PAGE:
The traditions perpetuated through families and societies are a major factor in developing your belief system. We are often showered with traditions day in and day out when growing up, so they can be extremely easy to adopt, without even questioning. When you believe in a tradition, recognize that they have served some generation well. Yet it does not mean they are based in truth, nor necessarily have continued usefulness for your life.

There is a funny and telling story about a woman from a certain family where the women always cut their roasts in half prior to roasting. The third generation daughter said she did it because she understood that it made the meat more tender. Her mother said that she learned it from her own mom and thought it was to reduce the cooking time and save on energy usage. When the oldest woman, grandma, was asked about it, she said that the oven she had when raising a family was very small and it was necessary to always cut the roast in half to fit it in!

So not only was there a belief being passed down that it was important to cut the roast in half, the reason behind the belief was totally lost, and no longer relevant to the women’s lives!

It is through family and cultural tradition that many people formulate their primary belief system. Social culture, family bias, and societal prejudice all strongly influence formation of:

  • global beliefs such as:
    • what God is
    • political theory
    • science
    • personal value
  • topic specific beliefs:
    • the specific religious practice to support
    • which political party to vote for
    • which sport team to cheer for

Ask yourself ‘what role has tradition played in developing your belief system?’.

“We are so conditioned, so heavily burdened with belief, with tradition, with the past, that this actually prevents us from seeing or listening.”
-J Krishnamurti

Authority Steers Beliefs

Many beliefs are adopted from people that have a role of authority in our lives.

Sometimes these figures of authority also fall in the category of tradition, as you can imagine. For example, your parents play a role of authority in your early life and they are regularly passing traditions down to you.

Other times authority figures are independent to tradition. Some examples of authority figures who may influence your beliefs (while theirs are not necessarily based on traditional beliefs) might be:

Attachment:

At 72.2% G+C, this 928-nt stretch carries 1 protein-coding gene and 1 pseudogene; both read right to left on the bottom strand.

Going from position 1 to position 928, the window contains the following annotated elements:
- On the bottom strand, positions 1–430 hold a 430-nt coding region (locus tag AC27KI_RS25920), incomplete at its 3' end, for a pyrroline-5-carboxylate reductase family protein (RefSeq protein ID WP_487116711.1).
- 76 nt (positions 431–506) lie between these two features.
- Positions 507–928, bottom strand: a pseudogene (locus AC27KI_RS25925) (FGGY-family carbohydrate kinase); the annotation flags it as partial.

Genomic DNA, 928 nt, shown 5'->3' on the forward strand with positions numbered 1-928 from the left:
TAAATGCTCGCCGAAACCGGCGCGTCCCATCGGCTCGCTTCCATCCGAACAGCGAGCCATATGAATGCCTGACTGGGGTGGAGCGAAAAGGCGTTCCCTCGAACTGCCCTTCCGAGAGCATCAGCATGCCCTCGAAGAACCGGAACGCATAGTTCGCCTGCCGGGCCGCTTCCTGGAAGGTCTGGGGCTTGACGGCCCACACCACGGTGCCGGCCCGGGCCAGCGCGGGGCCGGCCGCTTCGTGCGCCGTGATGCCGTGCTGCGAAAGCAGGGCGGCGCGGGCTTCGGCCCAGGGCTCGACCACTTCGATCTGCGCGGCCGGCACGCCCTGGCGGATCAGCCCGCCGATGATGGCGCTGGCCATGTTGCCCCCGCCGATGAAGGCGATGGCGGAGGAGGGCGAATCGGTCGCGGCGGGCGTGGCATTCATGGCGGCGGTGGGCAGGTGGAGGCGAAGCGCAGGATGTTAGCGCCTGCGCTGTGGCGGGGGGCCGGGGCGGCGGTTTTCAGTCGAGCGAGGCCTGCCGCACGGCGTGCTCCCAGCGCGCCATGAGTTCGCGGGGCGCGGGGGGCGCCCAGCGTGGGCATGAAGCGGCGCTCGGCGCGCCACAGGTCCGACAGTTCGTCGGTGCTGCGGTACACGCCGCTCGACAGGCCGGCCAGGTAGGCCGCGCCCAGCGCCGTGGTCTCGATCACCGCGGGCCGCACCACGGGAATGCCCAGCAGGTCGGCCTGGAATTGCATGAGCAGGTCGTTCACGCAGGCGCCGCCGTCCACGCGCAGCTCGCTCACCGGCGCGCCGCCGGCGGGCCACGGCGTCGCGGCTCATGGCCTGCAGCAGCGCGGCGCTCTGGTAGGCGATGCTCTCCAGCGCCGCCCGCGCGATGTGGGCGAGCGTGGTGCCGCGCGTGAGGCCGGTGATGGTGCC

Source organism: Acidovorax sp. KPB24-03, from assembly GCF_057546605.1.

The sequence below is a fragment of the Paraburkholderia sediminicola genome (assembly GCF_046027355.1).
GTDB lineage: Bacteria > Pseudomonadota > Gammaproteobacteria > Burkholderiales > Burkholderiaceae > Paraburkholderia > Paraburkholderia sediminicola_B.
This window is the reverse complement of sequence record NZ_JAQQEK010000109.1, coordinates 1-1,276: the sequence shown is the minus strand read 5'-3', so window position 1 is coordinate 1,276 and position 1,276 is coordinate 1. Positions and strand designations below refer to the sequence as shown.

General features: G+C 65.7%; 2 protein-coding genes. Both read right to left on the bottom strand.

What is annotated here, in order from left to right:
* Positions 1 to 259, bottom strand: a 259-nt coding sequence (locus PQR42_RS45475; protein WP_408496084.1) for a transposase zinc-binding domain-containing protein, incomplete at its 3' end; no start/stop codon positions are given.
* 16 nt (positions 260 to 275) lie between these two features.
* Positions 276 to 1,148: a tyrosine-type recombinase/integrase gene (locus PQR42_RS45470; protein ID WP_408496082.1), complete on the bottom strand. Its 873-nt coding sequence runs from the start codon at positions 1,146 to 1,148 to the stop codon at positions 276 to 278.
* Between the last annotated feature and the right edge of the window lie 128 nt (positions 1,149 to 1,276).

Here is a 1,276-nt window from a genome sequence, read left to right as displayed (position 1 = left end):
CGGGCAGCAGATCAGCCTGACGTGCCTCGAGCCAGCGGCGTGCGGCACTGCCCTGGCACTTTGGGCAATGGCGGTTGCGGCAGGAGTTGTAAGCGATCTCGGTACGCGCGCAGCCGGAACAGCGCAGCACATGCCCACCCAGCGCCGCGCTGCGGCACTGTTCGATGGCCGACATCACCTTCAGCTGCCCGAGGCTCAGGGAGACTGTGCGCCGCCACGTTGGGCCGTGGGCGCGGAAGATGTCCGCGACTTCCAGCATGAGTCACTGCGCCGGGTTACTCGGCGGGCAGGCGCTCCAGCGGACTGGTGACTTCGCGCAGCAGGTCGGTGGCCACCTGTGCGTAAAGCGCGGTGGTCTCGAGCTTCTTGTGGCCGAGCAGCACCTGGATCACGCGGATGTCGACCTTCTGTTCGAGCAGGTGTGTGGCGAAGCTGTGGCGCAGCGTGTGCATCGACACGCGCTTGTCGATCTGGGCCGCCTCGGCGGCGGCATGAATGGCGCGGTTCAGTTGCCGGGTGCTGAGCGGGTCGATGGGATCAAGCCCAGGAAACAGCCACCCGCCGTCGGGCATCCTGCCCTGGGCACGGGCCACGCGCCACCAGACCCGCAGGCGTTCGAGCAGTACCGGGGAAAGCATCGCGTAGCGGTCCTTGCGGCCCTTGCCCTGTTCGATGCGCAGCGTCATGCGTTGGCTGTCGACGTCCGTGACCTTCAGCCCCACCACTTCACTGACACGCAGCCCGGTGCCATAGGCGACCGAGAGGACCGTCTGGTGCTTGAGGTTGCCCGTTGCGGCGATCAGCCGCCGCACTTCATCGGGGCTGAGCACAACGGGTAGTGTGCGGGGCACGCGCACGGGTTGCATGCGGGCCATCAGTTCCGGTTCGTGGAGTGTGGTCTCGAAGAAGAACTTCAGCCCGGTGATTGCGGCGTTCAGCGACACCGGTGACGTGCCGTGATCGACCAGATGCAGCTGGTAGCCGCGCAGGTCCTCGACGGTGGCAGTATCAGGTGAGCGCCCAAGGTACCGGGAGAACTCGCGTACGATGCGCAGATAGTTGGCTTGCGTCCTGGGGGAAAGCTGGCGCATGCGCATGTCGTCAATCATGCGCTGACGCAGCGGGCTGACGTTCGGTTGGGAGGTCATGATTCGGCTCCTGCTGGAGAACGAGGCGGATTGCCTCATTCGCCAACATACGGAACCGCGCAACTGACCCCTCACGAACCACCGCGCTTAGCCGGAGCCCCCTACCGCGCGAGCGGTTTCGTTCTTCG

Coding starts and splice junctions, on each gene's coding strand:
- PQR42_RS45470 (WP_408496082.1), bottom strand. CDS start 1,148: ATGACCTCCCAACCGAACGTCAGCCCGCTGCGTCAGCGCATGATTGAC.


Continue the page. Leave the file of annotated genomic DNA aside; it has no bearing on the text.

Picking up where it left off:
• a new age religious cult leader that espouses having a special direct line to ‘God’
  • doctors who tell you they absolutely know best about your health and all conflicting ideas re rubbish
  • a school teacher who you look up to, whether or not they follow ‘tradition’

Beliefs by Association

Who do you hang out with?

Whether you run with the ‘in crowd’ or the ‘nerds’, you will be adopting compatible beliefs to your own, as well as reinforcing common beliefs that you hold with your group. It is pretty much a case of ‘what you see is what you get’. As you are continually faced with particular ways of thinking within the group, you start to adopt and reinforce those ideas as the ‘right way’ to think.

Basically, by sharing time and activities, you rub off on one another and mutually influence one another’s belief system.

If you associate with hard working people who feel they are short on time and money, chances are you will be developing your belief system based around those ideas as well. Alternatively, if you spend your time with people who feel they have a very rich blessed life spending their time for their own delight, your attitude will likely be quite different.

Revelations Induce Beliefs

The definition of revelation referred to here is “disclosure of information to man by a divine or supernatural agency”. Basically, this is the experience of attaining information through what you might describe as:

  • a feeling or sense about something
  • a hunch or an inkling of an idea
  • an intuition or premonition about something
  • an insight through your sixth sense
  • a gut feeling
  • your minds eye or imagination

There are two primary and common understandings of how you may have ‘received’ this enlightening communication of knowledge:

  1. the information has been fed into your subconscious through external stimuli. It was just bubbling below the surface, and then some obscure occurrence brought it to your attention.
  2. your developing intuition, a sixth sense of perception of our world that everyone has. It may be that this 6th sense is just as powerful and ‘real’ as our other 5 senses. It has the ability to tune into other aspects of reality that humanity does not yet fully understand, nor have accurate measurements to assess.